Rand said that’s a commonly accepted viewpoint — in fact, before this latest experiment, it was his own. “We tend to look at people on the other side of the divide as blind sheep, doing whatever their leader tells them to do, thinking whatever their leader tells them to think,” he said. “Then they look at us and say the same thing. But we suggest that people on both sides are not driven by partisan motivations but instead are more rational and reasonable.”
He said he hopes that the Nature Human Behaviour results may impel people to be less polarized and temper their dislike of people with different political beliefs.
The study has implications beyond politics. The fact that sound evidence and rational arguments can change minds is also applicable to marketing, sales, public service announcements, and other types of persuasive messages.
Appealing to people's values and identities
The authors noted that their results highlight a distinction between two key questions in political psychology: To what extent do party cues influence people’s attitudes, and why do they exert their influence? While there is relative consensus on the first question — party cues reliably influence people’s attitudes, sometimes a great deal — the second question remains unsettled.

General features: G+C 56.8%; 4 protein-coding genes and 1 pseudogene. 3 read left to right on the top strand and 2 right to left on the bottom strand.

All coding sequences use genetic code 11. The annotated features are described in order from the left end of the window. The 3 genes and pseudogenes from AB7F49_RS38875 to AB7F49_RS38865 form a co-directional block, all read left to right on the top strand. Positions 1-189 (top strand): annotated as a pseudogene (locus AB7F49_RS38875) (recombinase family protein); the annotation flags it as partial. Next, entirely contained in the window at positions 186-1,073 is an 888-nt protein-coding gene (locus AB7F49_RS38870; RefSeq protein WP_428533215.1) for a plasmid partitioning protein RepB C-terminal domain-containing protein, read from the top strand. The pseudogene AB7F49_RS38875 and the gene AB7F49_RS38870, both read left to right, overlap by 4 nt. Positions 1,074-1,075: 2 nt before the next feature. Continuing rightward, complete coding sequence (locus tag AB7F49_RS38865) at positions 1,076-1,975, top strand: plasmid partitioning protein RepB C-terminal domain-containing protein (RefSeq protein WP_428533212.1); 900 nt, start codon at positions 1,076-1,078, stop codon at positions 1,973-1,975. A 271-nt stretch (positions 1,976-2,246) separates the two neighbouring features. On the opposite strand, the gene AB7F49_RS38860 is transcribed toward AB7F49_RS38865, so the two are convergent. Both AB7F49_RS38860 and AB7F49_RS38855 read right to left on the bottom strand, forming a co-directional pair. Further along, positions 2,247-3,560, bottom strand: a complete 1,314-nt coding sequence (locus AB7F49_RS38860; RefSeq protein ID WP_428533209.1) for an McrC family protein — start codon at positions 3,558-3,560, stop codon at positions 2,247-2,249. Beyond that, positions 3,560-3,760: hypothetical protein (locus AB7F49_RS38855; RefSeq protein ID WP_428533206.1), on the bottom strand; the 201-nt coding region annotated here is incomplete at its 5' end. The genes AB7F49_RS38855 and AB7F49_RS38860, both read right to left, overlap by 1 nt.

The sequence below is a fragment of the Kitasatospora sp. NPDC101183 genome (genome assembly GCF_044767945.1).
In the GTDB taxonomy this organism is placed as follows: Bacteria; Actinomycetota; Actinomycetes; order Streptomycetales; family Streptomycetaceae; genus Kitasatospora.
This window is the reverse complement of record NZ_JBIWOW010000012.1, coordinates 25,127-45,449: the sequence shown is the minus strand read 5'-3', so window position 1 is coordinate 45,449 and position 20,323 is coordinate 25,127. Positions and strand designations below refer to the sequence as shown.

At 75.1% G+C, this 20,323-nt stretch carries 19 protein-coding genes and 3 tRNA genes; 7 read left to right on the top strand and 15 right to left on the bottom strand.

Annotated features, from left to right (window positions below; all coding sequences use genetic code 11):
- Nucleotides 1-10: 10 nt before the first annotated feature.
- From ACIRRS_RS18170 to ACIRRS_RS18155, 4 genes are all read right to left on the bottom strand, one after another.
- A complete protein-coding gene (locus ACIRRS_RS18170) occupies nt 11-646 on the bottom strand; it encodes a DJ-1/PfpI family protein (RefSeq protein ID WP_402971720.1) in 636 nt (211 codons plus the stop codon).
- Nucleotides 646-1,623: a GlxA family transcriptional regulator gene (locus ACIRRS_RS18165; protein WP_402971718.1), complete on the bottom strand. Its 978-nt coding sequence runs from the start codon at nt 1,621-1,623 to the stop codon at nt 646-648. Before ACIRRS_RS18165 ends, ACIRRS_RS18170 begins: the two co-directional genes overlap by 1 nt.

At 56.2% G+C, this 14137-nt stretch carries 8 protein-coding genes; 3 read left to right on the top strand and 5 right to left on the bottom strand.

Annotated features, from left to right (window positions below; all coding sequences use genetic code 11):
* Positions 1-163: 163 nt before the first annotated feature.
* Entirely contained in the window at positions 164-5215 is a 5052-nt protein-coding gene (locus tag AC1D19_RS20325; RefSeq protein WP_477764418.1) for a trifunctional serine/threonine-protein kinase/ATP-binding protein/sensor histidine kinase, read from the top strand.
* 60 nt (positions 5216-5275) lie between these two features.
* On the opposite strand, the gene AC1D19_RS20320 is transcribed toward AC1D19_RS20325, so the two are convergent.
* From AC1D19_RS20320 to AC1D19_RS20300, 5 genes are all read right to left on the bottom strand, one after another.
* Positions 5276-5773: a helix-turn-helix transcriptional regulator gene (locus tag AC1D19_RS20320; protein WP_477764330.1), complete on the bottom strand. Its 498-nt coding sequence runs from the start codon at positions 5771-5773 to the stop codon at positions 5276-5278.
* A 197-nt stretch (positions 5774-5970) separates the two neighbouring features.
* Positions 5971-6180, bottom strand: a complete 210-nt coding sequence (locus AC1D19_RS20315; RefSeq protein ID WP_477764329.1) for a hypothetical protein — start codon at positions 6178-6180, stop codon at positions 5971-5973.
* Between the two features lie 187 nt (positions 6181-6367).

The study makes the case that party cues are influential not because of blind loyalty to the party leader but because they contain useful information for individuals that they then weigh against countervailing information.
The range of issues and arguments in the study was larger than those of previous research but, by necessity, was still limited; the authors acknowledge that different persuasive messages containing alternate arguments and evidence might have produced different results.
The researchers believe that the messages might have worked by appealing to people’s values and identities rather than those of their party — and that party loyalty could not override the relevance of these other factors. “People have various identities and motivations that are not reducible to their party,” the researchers write. Those could include religious affiliation, gender, geographic region, economic circumstances, and ethnic background, among others.
Rand said the results have caused him to recalibrate his own beliefs. “I feel, in some sense, it’s a much more optimistic take on human reasoning than the general zeitgeist of, ‘We’re post-truth and everyone is blinded by politics,’” he said.